I had a question regarding (Acts 7:15-16), (Matthew 9:18 / Mark 5:22-23)
and (Matthew 27:8-10).;-In the Acts passage, it says that Abraham bought
the tomb from the sons of Hamor, but it seems to conflict between what
Genesis says.;-In the first Matthew passage compared with Mark, did the
daughter die or was she dying? Each passage seems to be talking about the
same event, but give different facts about the daughter’s physical
state.;-In the Matthew passage, Matthew gives Jeremiah credit for the
prophecy of the 30 pieces of silver, but when I read Jeremiah, it’s not in
there. It seems to be more in Zechariah, and even that’s a little vague.
Can you clarify these passages for me?
Genesis 50: 12 says So Jacob’s sons did as he had commanded them: They
carried him to the land of Canaan and buried him in the cave in the field
of Machpelah, near Mamre, which Abraham had bought as a burial place from
Ephron the Hittite, along with the field.
Here is my explanation. Acts describes the cave and field as being
bought from the sons of Hamor at Shechem. It seems quite possible that
one of the sons of Hamor was in fact Ephron the Hittite. If Hamor was a
Hittite, then the “discrepancy” is easily explained.
About Matthew 9:18/Mark 5:22-23: Matthew has the man saying “my daughter
has just died.” Some manuscripts have a different reading of this
passage. Some Greek manuscripts have, “My daughter is now dying.” Mark
5:22 has “My little daughter is dying.” It is likely that a later copyist
was aware of the “discrepancy” and was trying to “improve” Matthew 9:18.
Such copyists did not do God or the Bible a favor by trying to “improve”
it! It would be nice if I could say that the second reading of Matthew
9:18 is the correct one, but probably it is not. The gospel accounts are
from eye-witnesses (Matthew) or from people who heard eye-witnesses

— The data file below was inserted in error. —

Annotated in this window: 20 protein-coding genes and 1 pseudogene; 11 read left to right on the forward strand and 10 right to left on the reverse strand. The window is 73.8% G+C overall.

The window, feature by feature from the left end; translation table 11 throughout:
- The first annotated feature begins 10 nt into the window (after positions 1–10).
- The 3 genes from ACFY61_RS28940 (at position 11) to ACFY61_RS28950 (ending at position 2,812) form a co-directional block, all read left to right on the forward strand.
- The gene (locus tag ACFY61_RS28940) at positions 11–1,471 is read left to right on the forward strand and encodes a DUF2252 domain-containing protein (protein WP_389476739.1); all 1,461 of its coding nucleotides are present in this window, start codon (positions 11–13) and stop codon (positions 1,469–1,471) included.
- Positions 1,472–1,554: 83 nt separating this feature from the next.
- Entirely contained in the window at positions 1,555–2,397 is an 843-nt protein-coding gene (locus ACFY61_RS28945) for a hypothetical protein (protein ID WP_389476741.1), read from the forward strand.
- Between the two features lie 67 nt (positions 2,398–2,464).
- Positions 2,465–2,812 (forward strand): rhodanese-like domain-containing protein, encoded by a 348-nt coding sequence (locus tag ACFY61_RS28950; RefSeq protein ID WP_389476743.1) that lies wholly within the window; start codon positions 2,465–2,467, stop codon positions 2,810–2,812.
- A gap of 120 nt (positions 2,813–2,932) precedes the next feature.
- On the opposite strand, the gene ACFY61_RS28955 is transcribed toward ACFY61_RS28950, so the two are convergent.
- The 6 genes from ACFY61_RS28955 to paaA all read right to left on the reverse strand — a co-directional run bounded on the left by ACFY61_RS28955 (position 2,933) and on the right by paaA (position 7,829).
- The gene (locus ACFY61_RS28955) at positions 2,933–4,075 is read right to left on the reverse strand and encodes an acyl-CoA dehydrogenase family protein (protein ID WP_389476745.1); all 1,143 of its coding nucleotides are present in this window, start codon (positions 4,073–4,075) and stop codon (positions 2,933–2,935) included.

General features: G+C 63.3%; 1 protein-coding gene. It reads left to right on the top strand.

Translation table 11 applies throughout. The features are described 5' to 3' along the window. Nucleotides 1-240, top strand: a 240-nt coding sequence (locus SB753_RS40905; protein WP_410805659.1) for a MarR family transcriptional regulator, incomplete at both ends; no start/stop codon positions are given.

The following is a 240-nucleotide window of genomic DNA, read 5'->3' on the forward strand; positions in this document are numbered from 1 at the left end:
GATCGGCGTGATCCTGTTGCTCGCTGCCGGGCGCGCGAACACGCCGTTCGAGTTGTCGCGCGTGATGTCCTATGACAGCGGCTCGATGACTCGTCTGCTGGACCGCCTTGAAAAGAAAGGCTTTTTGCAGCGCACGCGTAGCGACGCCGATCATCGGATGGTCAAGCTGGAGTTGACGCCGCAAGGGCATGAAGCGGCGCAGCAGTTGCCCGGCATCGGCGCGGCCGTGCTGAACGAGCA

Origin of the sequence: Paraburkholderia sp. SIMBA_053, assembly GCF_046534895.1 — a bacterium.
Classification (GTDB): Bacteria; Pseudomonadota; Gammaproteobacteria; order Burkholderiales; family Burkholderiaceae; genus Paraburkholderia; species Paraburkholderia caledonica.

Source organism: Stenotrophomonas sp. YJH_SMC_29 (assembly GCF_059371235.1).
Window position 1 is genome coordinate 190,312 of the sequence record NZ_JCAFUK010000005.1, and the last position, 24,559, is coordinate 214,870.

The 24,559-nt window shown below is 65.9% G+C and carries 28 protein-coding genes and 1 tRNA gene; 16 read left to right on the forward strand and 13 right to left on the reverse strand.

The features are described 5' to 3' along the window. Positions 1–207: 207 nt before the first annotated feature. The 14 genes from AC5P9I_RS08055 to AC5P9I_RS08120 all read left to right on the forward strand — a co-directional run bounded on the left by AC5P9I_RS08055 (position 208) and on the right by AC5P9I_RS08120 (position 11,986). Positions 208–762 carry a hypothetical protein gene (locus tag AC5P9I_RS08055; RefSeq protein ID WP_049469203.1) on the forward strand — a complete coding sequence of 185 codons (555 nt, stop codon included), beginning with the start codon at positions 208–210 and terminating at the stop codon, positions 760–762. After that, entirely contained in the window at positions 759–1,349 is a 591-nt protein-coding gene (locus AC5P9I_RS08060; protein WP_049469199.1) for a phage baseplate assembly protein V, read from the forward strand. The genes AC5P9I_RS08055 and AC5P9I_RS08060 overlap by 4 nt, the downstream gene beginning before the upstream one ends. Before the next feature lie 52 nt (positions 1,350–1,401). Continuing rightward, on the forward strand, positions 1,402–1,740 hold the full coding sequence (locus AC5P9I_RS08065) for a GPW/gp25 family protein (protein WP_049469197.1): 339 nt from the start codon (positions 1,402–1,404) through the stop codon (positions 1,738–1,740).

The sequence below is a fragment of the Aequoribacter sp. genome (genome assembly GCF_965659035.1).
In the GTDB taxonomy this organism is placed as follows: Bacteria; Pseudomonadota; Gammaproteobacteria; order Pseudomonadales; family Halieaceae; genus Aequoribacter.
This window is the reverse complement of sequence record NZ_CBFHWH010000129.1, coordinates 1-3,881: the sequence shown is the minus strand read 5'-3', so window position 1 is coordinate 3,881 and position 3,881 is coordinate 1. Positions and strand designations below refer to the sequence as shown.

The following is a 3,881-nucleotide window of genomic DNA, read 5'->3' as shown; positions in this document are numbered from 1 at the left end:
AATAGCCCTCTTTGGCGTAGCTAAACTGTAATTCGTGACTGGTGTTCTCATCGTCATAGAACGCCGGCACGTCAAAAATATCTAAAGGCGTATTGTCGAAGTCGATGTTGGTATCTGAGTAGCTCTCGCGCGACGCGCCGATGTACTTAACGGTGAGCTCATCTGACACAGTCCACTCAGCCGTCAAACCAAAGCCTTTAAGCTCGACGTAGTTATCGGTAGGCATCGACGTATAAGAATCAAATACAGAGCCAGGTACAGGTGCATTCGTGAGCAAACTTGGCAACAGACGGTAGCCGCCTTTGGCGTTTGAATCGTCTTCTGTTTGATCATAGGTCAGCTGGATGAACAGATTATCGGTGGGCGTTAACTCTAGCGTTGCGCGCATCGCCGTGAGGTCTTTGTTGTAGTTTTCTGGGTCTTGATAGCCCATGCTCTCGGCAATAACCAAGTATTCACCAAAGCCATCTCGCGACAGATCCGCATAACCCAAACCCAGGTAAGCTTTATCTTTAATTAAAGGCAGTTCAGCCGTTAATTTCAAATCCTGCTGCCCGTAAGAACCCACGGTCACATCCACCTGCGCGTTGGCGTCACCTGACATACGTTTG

(Mark). We can expect some very minor discrepancies because they are the
best recollection of different witnesses. It is hard to see that there is
any signnificant difference between these two eye witnesses. The quotes
we have from Jesus and others in the New Testament are obviously not
word-for-word transcripts. We can expect extremely minor differences in
the memories of the eye witnesses such as that found in Matthew or Mark.
Is there any conceivable important difference between these two accounts?
Obviously no. Whether she was dead or in the process of dying seems
insignificant. Either way, the girl was dead when Jesus arrived at the
house, and Jesus raised her from the dead. The very slight differences
between the gospel writers show that they are indeed independent witnesses
to the events, which gives us more confidence than a single witness to the
As to Matthew 27:8-10, the prophecy referred to was in fact Zechariah. It
is entirely possible that Jeremiah also prophesied this event, but it is
not recorded in any of the canonical books of the Old Testament. Did
Jeremiah actually make such a prophecy, or was Matthew correct about the
prophecy but mistaken about the prophet? I am not sure, but either way,
the prophecy was made and it was fulfilled in Jesus. It is possible that
Matthew made a mistake. Even if he did, the point is that this amazing
event was prophesied. This is clear evidence of the inspiration of the
Bible! I definitely do not agree that Zechariah was vague. The prophecy
has God saying “thirty pieces of silver…. the handsome price at which
they priced me.” God (in the form of Jesus) was betrayed for thirty
pieces of silver. Not twenty, not forty, thirty!!! This is just about
the most specific prophecy in the Old Testament. The inspiration of the
Bible or lack thereof is not changed by whether or not Matthew made a
small mistake in naming the prophet from whom the prophecy came.
Remember, I am not even sure he is wrong, but it is possible that he is.
John Oakes, PhD